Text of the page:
KABUL, Afghanistan (AP) -- Afghan women marched in Kabul on Thursday to protest violence against women and decry a new draft law that activists say will severely limit justice for victims of domestic abuse.
Afghanistan's parliament recently passed a new criminal procedure code that would ban people from testifying against their own relatives. The legislation -- currently awaiting signature from President Hamid Karzai -- has prompted statements of concern from human rights organizations, the U.S., European Union and others.
Legal experts say the law would seriously curb prosecutions involving violence against women, where relatives are often the only witnesses.
About 100 women marched through Kabul on Thursday, chanting "no more violence" and "justice, justice."
Afghan women rights activist Laila Jafari said the women were urging parliament and law enforcement agencies to better understand the problems facing Afghan women.
The march was organized as part of a global campaign called "One Billion Rising for Justice," and served as a timely opportunity for the women to speak out against the controversial new legislation, known as Article 26.
While it does not specifically mention women or domestic violence, Article 26 bars a broad swath of "relatives" from acting as witnesses, which presents a problem in a country where women are often cloistered at home and the bulk of violence committed against them is either by or in front of family members.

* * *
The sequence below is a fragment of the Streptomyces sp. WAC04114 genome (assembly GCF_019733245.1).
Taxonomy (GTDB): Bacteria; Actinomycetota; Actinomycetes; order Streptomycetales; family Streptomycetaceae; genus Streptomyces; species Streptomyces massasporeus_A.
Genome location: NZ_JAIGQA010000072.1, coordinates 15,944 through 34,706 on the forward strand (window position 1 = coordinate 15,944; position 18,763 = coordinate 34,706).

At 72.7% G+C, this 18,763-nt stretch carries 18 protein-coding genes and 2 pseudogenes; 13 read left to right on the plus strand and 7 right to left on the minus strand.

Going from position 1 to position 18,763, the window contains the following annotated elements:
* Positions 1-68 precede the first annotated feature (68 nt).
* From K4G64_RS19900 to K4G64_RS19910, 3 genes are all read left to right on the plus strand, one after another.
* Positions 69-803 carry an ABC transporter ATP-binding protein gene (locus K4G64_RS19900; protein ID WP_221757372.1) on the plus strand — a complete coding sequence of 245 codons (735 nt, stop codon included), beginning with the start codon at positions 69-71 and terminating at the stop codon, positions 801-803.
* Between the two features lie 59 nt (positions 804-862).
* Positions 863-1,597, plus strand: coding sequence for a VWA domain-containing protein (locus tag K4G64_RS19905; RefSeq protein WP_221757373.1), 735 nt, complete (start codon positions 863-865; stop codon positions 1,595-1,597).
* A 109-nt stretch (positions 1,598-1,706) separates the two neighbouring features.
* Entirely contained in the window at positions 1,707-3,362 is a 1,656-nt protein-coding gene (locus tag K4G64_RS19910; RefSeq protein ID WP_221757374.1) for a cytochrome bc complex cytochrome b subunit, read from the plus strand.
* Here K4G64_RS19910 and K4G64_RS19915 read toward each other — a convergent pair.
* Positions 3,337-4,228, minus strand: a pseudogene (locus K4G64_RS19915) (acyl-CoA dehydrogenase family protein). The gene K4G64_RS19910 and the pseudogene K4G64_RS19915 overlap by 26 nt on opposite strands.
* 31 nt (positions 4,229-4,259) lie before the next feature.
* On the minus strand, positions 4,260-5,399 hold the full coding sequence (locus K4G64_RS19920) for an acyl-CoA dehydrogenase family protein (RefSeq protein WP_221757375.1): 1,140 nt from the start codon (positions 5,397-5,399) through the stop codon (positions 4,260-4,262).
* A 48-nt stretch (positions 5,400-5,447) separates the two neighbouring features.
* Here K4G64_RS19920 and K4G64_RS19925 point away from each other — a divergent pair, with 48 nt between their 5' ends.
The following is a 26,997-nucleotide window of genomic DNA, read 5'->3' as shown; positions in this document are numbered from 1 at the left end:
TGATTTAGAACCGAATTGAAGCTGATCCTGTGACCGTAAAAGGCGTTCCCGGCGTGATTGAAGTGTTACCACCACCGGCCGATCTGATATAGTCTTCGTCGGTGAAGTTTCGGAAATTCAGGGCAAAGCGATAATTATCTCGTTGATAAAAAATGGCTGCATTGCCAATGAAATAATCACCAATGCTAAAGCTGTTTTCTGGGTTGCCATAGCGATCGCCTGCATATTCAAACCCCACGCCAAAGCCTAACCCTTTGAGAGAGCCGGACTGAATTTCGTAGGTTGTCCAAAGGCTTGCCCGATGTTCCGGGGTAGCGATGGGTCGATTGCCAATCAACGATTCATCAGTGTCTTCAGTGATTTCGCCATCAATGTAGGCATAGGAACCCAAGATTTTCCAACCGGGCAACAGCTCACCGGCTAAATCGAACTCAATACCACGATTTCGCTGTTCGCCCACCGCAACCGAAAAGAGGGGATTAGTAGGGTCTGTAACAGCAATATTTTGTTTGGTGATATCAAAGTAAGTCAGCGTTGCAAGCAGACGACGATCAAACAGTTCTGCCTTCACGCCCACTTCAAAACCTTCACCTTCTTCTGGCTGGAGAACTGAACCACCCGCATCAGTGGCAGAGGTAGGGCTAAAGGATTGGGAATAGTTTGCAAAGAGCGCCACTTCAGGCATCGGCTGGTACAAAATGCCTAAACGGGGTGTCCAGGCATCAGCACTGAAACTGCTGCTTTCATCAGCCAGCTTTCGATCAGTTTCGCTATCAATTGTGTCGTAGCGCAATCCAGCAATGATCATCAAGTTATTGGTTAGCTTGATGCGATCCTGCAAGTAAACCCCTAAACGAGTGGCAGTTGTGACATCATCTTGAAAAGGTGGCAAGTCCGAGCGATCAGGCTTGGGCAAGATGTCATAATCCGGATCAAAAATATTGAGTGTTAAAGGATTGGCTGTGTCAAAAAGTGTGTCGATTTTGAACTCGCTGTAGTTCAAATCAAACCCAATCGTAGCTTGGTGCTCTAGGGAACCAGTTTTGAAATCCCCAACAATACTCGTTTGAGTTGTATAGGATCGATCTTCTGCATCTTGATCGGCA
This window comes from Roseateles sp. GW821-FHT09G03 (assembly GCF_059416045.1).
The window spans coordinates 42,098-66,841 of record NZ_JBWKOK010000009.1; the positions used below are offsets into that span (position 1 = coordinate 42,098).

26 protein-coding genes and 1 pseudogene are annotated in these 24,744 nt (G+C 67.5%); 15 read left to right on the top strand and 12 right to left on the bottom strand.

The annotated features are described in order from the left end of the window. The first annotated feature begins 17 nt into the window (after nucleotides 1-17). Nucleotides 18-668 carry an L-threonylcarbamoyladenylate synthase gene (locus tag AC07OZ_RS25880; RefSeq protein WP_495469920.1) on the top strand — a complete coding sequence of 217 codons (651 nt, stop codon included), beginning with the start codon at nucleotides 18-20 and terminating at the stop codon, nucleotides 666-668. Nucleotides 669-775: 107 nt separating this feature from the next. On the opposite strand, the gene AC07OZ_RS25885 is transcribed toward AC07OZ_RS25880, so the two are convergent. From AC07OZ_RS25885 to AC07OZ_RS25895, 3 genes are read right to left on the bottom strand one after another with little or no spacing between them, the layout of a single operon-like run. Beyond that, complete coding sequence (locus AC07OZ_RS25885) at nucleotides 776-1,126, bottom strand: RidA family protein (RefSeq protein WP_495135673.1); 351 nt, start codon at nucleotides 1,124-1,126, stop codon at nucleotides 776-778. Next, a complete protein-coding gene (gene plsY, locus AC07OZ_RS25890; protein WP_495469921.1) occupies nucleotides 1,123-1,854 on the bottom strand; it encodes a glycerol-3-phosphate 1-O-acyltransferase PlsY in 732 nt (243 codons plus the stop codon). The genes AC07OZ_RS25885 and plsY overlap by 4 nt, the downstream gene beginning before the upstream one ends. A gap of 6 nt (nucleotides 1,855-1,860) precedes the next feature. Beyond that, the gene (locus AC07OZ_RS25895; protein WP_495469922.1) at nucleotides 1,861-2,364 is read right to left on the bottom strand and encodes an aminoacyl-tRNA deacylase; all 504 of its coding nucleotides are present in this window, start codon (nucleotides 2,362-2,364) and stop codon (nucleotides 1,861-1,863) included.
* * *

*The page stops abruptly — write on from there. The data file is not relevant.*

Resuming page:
In practice, legal experts say, it would mean that a woman cannot testify that her uncle raped her, that a mother who sees her daughter beaten by her father or brother cannot testify, that family members witnessing a young woman being forced into marriage by her father cannot be used in a prosecution, that a sister or brother who witnesses an honor killing cannot be questioned.
Women's rights leader Fatana Gailani said Thursday that the law will put too many limitations on women's lives.
"By no means do we want to see so much limitation on women," she said.
Twenty-one-year-old Zarafshan, who goes by one name, is one of the many Afghan women worried about her rights if the law is passed.
After her husband was killed in a suicide bombing in Kabul, Zarafshan -- who is nine months pregnant -- was kicked out of her in-laws' house by force.
"With the approval of this law by parliament, violence against women might increase, because no one will hear women's voice," she said, tears rolling down her face. "They will not be able to defend their rights."
Women in Afghanistan have won back many of the rights they lost during Taliban rule from 1996 to 2001, when the Islamic movement was ousted by an American invasion following the Sept. 11 attacks against the United States.
Under the Taliban, girls were barred from attending school, women were forced to stay indoors and cover their heads and faces with burqas.
There are fears that many of those freedoms may shrink as foreign forces depart by the end of this year and much of the international aid and assistance they brought to Afghanistan goes with them.
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